Our firm is working with Boston University (BU) on a variety of projects that create conditions for the learner to flourish. These include the renovation of a major floor of Kilachand Hall — home to the Honors College — to provide group and individual study and instruction areas. From placing a seminar room within a study/social area, to group study rooms openable to a flexible “sandbox” equipped with movable furniture and writable surfaces, many modes of learning are supported. The Honors College director wanted to insure students could be both “in their heads” — thinking deeply — and yet be with other students. Why? Because working with others is key to solving today’s problems. The Learning Resource Center for BU’s Medical Campus will enable quiet, heads down thinking with both large carrels that shield the learner from distractions, or “pods” that enable a feet up, kick back approach. Also provided are spaces for small group meetings and napping — yes napping! Everyone needs to recharge to flourish.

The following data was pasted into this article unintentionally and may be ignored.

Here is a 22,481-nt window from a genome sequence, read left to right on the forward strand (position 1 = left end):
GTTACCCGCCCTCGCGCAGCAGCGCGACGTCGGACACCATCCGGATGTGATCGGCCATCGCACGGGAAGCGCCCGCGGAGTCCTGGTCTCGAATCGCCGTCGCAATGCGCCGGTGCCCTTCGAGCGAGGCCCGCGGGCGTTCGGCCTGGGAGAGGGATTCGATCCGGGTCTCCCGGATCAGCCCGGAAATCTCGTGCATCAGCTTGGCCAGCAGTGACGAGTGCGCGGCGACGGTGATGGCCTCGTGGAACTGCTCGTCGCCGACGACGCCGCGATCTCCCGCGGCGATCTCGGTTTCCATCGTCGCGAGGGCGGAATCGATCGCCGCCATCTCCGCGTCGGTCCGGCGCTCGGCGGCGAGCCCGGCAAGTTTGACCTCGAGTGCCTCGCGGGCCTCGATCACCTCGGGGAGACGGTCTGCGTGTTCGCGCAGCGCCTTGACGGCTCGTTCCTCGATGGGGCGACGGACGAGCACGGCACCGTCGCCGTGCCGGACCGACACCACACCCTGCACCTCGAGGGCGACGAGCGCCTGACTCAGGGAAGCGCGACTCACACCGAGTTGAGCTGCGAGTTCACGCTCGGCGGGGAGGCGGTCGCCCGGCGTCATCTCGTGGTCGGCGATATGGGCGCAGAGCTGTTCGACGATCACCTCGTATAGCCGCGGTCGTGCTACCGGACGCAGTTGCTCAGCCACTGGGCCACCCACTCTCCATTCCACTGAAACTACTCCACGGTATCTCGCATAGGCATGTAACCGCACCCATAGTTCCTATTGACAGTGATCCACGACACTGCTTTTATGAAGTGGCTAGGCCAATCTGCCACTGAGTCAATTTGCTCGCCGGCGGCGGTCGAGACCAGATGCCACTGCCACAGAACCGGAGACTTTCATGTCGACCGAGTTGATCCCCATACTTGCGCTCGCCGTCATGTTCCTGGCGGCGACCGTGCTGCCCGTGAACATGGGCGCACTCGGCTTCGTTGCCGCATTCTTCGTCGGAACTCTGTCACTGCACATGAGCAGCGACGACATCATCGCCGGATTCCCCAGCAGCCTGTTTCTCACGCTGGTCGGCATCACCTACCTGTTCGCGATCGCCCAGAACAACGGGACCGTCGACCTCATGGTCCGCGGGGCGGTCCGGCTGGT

As designers for higher education, we must create spaces that: facilitate deep thinking, encourage critical problem solving, and engage learners to solve society’s most urgent challenges. Doing so requires returning to principles for early childhood education, fostering wonder and engagement so that children learn to love learning. Let’s get back to what works, even if it means we have to go back to kindergarten.

*The Feynman Lectures on Physics, R. P. Feynman, R. B. Leighton, and M. I. SandsAddison-­Wesley (1963).



Rebecca Berry

Rebecca Berry is president of Finegold Alexander Architects.



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Category: All, contributor, Education